8. Until you put a paint brush in my hand, you’d never know I have the perfectionism gene. Then, I reach the ridiculous. The room looks good when the walls are done, but that one little line there? Oh, give me the brush again. Yep, ridiculous.

    I strive to write well in my blogs and novels, but I realize that perfection doesn’t happen with the best writers, so I will make sure to always do my best and know that is good.


  9. Great post, Phoenicia. I am so NOT a perfectionist. I don’t have time or the desire to be a perfectionist as there4 are so many demands on my time. “Good enough” is always good enough for me.


  10. I used to have a real problem with this issue and I can tell you exactly when made a break through. I had written my first book and was in edit-hell because of my perfectionist tendencies. I kept going over and over every page, and then I realized that at the rate I was going the book would never be published!

    The process of publishing my book and then making peace with reviews was life changing for me. Of course, I admit that it didn’t hurt that the reviews have all been very positive so had people said the book sucked that might have been a different story. These days I give myself a cut-off to end a project and strive for excellence rather than perfectionism.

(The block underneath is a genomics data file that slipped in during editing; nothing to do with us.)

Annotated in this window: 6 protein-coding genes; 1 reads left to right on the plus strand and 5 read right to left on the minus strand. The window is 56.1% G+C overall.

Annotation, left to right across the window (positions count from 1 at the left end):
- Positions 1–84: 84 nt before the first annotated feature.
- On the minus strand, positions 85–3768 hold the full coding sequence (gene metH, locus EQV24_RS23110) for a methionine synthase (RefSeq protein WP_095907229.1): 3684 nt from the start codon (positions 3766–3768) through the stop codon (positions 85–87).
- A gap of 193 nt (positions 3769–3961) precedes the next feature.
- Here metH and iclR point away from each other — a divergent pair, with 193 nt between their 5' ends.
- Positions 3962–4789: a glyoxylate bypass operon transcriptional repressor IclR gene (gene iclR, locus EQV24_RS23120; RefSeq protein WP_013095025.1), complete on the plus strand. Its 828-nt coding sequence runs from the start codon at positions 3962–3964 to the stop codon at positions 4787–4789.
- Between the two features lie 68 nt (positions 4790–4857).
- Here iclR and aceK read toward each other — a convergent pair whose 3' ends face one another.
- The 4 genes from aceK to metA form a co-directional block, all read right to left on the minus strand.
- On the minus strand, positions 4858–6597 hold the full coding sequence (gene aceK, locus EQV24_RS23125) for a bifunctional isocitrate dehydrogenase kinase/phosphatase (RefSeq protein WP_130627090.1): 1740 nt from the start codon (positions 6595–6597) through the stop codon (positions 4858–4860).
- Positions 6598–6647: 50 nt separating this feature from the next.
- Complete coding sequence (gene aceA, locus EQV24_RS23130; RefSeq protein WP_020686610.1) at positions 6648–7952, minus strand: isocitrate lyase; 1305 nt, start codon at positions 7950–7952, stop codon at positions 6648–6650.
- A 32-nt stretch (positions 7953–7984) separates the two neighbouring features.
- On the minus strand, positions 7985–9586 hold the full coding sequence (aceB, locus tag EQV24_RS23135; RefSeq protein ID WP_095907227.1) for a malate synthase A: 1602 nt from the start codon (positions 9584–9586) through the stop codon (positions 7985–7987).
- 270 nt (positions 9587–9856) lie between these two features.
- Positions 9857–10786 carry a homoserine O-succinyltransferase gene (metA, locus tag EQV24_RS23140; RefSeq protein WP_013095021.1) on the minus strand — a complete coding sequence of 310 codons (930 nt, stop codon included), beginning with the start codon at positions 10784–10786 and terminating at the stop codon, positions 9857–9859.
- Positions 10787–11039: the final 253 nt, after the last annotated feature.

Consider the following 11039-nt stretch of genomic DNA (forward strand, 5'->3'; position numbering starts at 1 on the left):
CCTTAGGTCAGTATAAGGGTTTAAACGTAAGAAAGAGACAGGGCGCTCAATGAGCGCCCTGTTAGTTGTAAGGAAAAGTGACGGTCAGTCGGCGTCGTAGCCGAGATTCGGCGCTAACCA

1. Marquita – thank you for sharing your experience. I like your approach on banishing perfectionalism from your life. You can continue to go over your written content until the words become blurred!


  11. I know I can never be perfect. But I try to do things as efficiently as possible. Perhaps this is the only thing to do.

    However trying to complete an assignment or work perfectly improves the quality of the output result.


  12. Hello. I have battled perfectionism most of my life. It prevents you from completing tasks because you need to finish them precisely. As Sheryl Sanberg says, “Done is better than perfect.” I would advise anyone struggling with this problem to work on getting things done quickly and forget about perfection. It’s unattainable.